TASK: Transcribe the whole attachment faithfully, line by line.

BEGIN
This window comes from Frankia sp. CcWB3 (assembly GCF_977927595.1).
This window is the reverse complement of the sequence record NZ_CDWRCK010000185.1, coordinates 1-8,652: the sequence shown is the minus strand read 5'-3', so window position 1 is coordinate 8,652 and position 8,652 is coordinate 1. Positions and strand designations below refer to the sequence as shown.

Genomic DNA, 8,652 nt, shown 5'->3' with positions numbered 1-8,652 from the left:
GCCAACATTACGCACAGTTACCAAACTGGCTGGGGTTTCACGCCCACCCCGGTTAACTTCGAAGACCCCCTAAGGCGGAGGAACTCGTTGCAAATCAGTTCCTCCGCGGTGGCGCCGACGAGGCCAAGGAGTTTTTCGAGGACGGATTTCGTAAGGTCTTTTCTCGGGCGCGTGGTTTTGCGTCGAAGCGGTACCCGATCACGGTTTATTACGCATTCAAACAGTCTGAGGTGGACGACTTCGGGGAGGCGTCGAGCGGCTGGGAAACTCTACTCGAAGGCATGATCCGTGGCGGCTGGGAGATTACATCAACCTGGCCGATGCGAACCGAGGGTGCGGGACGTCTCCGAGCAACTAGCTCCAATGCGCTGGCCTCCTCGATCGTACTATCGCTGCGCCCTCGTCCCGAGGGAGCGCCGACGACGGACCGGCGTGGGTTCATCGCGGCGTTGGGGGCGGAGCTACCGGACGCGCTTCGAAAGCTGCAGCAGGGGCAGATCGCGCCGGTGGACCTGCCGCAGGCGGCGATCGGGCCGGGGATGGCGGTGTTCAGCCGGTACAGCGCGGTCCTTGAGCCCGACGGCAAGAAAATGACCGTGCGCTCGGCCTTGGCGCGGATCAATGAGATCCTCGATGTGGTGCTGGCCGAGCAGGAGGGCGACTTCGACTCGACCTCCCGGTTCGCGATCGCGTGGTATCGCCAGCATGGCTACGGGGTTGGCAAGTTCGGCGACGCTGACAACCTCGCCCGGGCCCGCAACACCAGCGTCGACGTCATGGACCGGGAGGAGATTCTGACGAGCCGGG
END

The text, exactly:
This window comes from Frankia sp. CcWB3 (assembly GCF_977927595.1).
This window is the reverse complement of the sequence record NZ_CDWRCK010000185.1, coordinates 1-8,652: the sequence shown is the minus strand read 5'-3', so window position 1 is coordinate 8,652 and position 8,652 is coordinate 1. Positions and strand designations below refer to the sequence as shown.

Genomic DNA, 8,652 nt, shown 5'->3' with positions numbered 1-8,652 from the left:
GCCAACATTACGCACAGTTACCAAACTGGCTGGGGTTTCACGCCCACCCCGGTTAACTTCGAAGACCCCCTAAGGCGGAGGAACTCGTTGCAAATCAGTTCCTCCGCGGTGGCGCCGACGAGGCCAAGGAGTTTTTCGAGGACGGATTTCGTAAGGTCTTTTCTCGGGCGCGTGGTTTTGCGTCGAAGCGGTACCCGATCACGGTTTATTACGCATTCAAACAGTCTGAGGTGGACGACTTCGGGGAGGCGTCGAGCGGCTGGGAAACTCTACTCGAAGGCATGATCCGTGGCGGCTGGGAGATTACATCAACCTGGCCGATGCGAACCGAGGGTGCGGGACGTCTCCGAGCAACTAGCTCCAATGCGCTGGCCTCCTCGATCGTACTATCGCTGCGCCCTCGTCCCGAGGGAGCGCCGACGACGGACCGGCGTGGGTTCATCGCGGCGTTGGGGGCGGAGCTACCGGACGCGCTTCGAAAGCTGCAGCAGGGGCAGATCGCGCCGGTGGACCTGCCGCAGGCGGCGATCGGGCCGGGGATGGCGGTGTTCAGCCGGTACAGCGCGGTCCTTGAGCCCGACGGCAAGAAAATGACCGTGCGCTCGGCCTTGGCGCGGATCAATGAGATCCTCGATGTGGTGCTGGCCGAGCAGGAGGGCGACTTCGACTCGACCTCCCGGTTCGCGATCGCGTGGTATCGCCAGCATGGCTACGGGGTTGGCAAGTTCGGCGACGCTGACAACCTCGCCCGGGCCCGCAACACCAGCGTCGACGTCATGGACCGGGAGGAGATTCTGACGAGCCGGG